Nuclear Medicine

Nuclear medicine is a branch of medical imaging that uses small amounts of radioactive material to diagnose or treat a variety of diseases, including many types of cancers, heart disease and certain other abnormalities within the body.

Nuclear medicine or radionuclide imaging procedures are noninvasive and, with the exception of intravenous injections, are usually painless medical tests that help physicians diagnose medical conditions.

Depending on the type of nuclear medicine exam you are undergoing, the radiotracer is either injected into a vein, swallowed or inhaled as a gas and eventually accumulates in the organ or area of your body being examined, where it gives off energy in the form of gamma particles. This energy is detected by a device called a gamma camera. These devices work together with a computer to measure the amount of radiotracer absorbed by your body and to produce special pictures offering details on both the structure and function of organs and tissues.

Physicians use radionuclide imaging procedures to visualize the structure and function of an organ, tissue, bone or system of the body.

Nuclear medicine imaging scans are performed to:

  • analyze kidney function.
  • visualize heart blood flow and function (such as a myocardial perfusion scan).
  • scan lungs for respiratory and blood flow problems.
  • identify inflammation in the gallbladder.
  • evaluate bones for fractures, infection, arthritis and tumors.
  • determine the presence or spread of cancer in various parts of the body.
  • identify bleeding into the bowel.
  • locate the presence of infection.
  • measure thyroid function to detect an overactive or underactive thyroid.
  • investigate abnormalities in the brain, such as seizures, memory loss and abnormalities in blood flow.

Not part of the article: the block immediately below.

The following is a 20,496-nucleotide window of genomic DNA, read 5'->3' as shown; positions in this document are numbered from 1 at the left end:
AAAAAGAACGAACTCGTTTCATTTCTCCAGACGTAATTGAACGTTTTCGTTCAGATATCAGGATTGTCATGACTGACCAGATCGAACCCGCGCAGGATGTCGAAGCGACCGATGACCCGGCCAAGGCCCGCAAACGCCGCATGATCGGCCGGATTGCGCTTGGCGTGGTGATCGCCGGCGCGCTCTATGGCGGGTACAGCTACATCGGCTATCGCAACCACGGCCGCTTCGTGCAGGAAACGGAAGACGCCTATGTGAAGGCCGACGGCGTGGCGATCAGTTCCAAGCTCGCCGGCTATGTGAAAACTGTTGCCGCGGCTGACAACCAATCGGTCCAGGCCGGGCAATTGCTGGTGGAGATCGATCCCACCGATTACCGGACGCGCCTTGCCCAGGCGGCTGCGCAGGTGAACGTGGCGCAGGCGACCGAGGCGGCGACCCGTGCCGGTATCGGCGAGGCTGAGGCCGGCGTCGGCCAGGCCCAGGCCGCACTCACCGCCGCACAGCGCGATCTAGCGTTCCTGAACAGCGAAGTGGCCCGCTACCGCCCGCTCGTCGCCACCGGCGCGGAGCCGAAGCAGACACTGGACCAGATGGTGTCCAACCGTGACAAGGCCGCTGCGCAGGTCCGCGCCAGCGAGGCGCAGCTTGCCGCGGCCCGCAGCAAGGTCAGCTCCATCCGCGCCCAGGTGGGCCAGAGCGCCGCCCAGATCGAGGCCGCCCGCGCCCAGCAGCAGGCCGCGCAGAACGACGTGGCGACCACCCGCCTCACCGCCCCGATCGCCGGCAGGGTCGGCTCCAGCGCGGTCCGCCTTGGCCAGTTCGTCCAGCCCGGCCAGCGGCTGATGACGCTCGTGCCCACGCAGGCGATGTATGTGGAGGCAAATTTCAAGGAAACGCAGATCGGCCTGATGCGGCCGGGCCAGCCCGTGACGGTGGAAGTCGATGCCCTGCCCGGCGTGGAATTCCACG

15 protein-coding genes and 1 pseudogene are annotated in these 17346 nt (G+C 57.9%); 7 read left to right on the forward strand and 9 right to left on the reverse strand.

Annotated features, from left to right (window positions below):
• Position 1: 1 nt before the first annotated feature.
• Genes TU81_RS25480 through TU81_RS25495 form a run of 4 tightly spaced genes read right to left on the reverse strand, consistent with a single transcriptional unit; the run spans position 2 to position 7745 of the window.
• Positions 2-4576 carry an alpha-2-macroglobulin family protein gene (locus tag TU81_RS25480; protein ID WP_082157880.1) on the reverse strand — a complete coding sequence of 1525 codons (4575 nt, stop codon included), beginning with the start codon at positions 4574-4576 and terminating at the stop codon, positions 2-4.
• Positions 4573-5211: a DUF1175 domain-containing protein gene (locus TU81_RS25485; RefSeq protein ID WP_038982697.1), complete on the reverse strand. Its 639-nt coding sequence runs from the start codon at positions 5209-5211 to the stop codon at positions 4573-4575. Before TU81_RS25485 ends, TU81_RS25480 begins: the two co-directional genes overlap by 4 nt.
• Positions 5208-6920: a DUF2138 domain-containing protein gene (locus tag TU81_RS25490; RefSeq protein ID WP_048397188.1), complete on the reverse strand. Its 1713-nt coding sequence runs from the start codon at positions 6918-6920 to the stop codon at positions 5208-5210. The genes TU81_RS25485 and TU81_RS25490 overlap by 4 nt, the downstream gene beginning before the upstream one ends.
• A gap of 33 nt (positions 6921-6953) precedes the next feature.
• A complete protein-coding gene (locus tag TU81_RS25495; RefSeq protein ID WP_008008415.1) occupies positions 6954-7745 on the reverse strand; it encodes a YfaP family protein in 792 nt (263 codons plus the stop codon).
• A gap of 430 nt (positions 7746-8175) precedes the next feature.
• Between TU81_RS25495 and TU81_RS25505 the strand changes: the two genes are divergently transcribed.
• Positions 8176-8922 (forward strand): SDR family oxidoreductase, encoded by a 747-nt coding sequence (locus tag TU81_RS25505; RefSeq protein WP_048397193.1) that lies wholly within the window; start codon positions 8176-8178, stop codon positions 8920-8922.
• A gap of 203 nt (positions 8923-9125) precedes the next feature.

• localize the lymph nodes before surgery in patients with breast cancer or melanoma

Nuclear medicine imaging is usually performed on an outpatient basis, but is often performed on hospitalized patients as well. The length of time for nuclear medicine procedures varies greatly, depending on the type of exam. Actual scanning time for nuclear imaging exams can take from 20 minutes to one hour, and may be conducted over several days.
 

You will be positioned on an examination table. If necessary, a nurse or technologist will insert an intravenous (IV) line into a vein in your hand or arm.

Depending on the type of nuclear medicine exam you are undergoing, the dose of radiotracer is then injected intravenously, swallowed or inhaled as a gas.

It can take anywhere from several seconds to 24-plus hours for the radiotracer to travel through your body and accumulate in the organ or area being studied. As a result, imaging may be done immediately, a few hours later, or even a day after you have received the radioactive material.

When it is time for the imaging to begin, the gamma camera will take a series of images. The camera may rotate around you or it may stay in one position and you will be asked to change positions in between images. While the camera is taking pictures, you will need to remain still for brief periods of time. In some cases, the camera may move very close to your body. This is necessary to obtain the best quality images. If you are claustrophobic, you should inform the technologist before your exam begins.

If a probe is used, this small hand-held device will be passed over the area of the body being studied to measure levels of radioactivity. Other nuclear medicine tests measure radioactivity levels in blood, urine or breath.
 

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Radiology
218-894-8465
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